Most people believe the myth that secondary teaching is harder. Certainly, the pupils are more problematic if you don't have the relationship with them, and there is more pressure with GCSE results. But the workload is marginally less.

Because we have specialist subjects, we can roughly "parallel plan". This means that my Y9 first language German class might be learning the same thing as my two Y8 second language German classes and I can adapt the lesson accordingly. It can cut planning for 25 lessons down considerably, especially if you have several classes in the same year group. And, which French and German, you can adapt some resources so that you have the same stuff in both languages. Score.

Marking's still a bitch, but every job has its downfall. And without marking, we couldn't see the impact of our teaching or adjust our lesson planning accordingly.

What people don't see with teaching is that our time in the classroom is but the tip of the iceberg. We have to plan the lessons, create the resources that we are using (it's not enough to photocopy from a book!), we need to mark and assess, we need to input data, attend meetings, monitor behaviour, reflect on individual education plans for pupils with special needs. There is so much more to teaching than standing in a classroom.

Don't get me wrong, I love my job. I wouldn't change it for the world, because I get to help and inspire young people every day of my life. And I do find time to volunteer too, though it does sometimes mean cutting corners with work.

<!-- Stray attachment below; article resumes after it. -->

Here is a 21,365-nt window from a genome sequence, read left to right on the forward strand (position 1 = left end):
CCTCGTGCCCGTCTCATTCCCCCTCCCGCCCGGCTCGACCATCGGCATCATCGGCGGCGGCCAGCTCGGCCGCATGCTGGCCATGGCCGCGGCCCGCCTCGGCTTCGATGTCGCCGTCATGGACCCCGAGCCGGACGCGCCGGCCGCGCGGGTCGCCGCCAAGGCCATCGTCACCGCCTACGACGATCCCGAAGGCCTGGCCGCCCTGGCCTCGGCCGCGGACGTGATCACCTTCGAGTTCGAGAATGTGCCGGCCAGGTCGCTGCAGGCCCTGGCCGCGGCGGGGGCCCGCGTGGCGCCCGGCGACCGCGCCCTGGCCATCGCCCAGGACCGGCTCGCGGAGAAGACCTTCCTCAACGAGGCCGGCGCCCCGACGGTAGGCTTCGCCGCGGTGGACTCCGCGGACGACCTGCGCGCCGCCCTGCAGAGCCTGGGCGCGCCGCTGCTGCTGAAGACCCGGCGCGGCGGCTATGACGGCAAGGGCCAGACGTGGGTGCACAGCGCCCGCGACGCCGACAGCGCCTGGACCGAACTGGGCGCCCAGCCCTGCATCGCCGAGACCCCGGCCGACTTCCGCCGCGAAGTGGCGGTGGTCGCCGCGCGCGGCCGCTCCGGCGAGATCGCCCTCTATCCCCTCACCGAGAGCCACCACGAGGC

But realistically, if I'm doing my job properly, and not letting these young people down, then I am never going to have time for a relationship. I am never going to have time for a family. I am never going to have time to see my friends, other than in those holidays.

Which is another point. Yes, we do get long periods of non-contact time. I do, however, call it non-contact time. Because, during that time, we have budgets to catch up with, curriculum area development plans to review, marking to catch up with, training and professional development to look at, planning to do, resources to create, classrooms and displays to update and redecorate. As a supply teacher I end up at work in those holidays, so goodness knows how full-time members of staff feel.

I see teachers with families and wonder how they do it. How do they juggle this professional life with having a husband / wife / partner / children? The answer, in many cases, is that they are not managing it, really. They are either not spending time with their little ones, or they're not spending the time they ought to be doing work. Or they're managing everything, but constantly stressed, tired and miserable,

By asking for four hour days, unions aren't being lazy or unrealistic, they are actually being more realistic than they've ever been. They're saying that you need to reduce the workload somehow. That's either going to be in terms of hours, or in terms of the expectations (marking etc). Because whilst teaching stays the way it is, it is going to become increasingly difficult to recruit or retain good teachers. People won't do a job that they see as thankless and soul-destroying. And it is a perception, because teaching is a wonderful profession. We just need to find the balance again.